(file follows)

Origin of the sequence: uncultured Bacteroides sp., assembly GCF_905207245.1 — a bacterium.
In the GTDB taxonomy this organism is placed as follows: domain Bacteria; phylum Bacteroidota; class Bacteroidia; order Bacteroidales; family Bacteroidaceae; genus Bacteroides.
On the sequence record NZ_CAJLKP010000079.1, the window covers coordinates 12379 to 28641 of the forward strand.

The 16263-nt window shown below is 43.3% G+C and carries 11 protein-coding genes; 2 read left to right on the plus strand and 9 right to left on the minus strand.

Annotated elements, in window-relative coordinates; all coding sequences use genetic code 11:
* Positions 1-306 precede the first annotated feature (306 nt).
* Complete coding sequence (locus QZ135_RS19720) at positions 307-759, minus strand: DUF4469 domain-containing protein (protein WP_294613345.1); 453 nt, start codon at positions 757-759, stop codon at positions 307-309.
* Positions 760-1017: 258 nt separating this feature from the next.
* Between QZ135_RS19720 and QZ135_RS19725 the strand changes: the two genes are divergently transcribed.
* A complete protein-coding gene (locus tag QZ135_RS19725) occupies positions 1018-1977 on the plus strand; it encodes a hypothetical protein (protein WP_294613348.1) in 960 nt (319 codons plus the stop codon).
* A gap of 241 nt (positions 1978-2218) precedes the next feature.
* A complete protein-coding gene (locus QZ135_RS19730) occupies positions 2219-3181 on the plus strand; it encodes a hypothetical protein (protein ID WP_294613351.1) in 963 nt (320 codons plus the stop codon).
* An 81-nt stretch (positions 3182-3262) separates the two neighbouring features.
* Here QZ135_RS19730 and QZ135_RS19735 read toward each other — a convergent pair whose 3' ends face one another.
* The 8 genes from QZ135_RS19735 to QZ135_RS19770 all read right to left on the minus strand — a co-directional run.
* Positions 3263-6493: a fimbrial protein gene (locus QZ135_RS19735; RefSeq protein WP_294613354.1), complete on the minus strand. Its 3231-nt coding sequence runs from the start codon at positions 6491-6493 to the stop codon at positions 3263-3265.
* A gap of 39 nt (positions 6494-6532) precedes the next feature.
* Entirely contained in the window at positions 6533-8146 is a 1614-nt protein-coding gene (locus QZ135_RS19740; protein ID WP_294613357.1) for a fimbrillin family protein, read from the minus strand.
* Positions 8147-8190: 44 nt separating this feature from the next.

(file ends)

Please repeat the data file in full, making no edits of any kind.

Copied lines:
Origin of the sequence: uncultured Bacteroides sp., assembly GCF_905207245.1 — a bacterium.
In the GTDB taxonomy this organism is placed as follows: domain Bacteria; phylum Bacteroidota; class Bacteroidia; order Bacteroidales; family Bacteroidaceae; genus Bacteroides.
On the sequence record NZ_CAJLKP010000079.1, the window covers coordinates 12379 to 28641 of the forward strand.

The 16263-nt window shown below is 43.3% G+C and carries 11 protein-coding genes; 2 read left to right on the plus strand and 9 right to left on the minus strand.

Annotated elements, in window-relative coordinates; all coding sequences use genetic code 11:
* Positions 1-306 precede the first annotated feature (306 nt).
* Complete coding sequence (locus QZ135_RS19720) at positions 307-759, minus strand: DUF4469 domain-containing protein (protein WP_294613345.1); 453 nt, start codon at positions 757-759, stop codon at positions 307-309.
* Positions 760-1017: 258 nt separating this feature from the next.
* Between QZ135_RS19720 and QZ135_RS19725 the strand changes: the two genes are divergently transcribed.
* A complete protein-coding gene (locus tag QZ135_RS19725) occupies positions 1018-1977 on the plus strand; it encodes a hypothetical protein (protein WP_294613348.1) in 960 nt (319 codons plus the stop codon).
* A gap of 241 nt (positions 1978-2218) precedes the next feature.
* A complete protein-coding gene (locus QZ135_RS19730) occupies positions 2219-3181 on the plus strand; it encodes a hypothetical protein (protein ID WP_294613351.1) in 963 nt (320 codons plus the stop codon).
* An 81-nt stretch (positions 3182-3262) separates the two neighbouring features.
* Here QZ135_RS19730 and QZ135_RS19735 read toward each other — a convergent pair whose 3' ends face one another.
* The 8 genes from QZ135_RS19735 to QZ135_RS19770 all read right to left on the minus strand — a co-directional run.
* Positions 3263-6493: a fimbrial protein gene (locus QZ135_RS19735; RefSeq protein WP_294613354.1), complete on the minus strand. Its 3231-nt coding sequence runs from the start codon at positions 6491-6493 to the stop codon at positions 3263-3265.
* A gap of 39 nt (positions 6494-6532) precedes the next feature.
* Entirely contained in the window at positions 6533-8146 is a 1614-nt protein-coding gene (locus QZ135_RS19740; protein ID WP_294613357.1) for a fimbrillin family protein, read from the minus strand.
* Positions 8147-8190: 44 nt separating this feature from the next.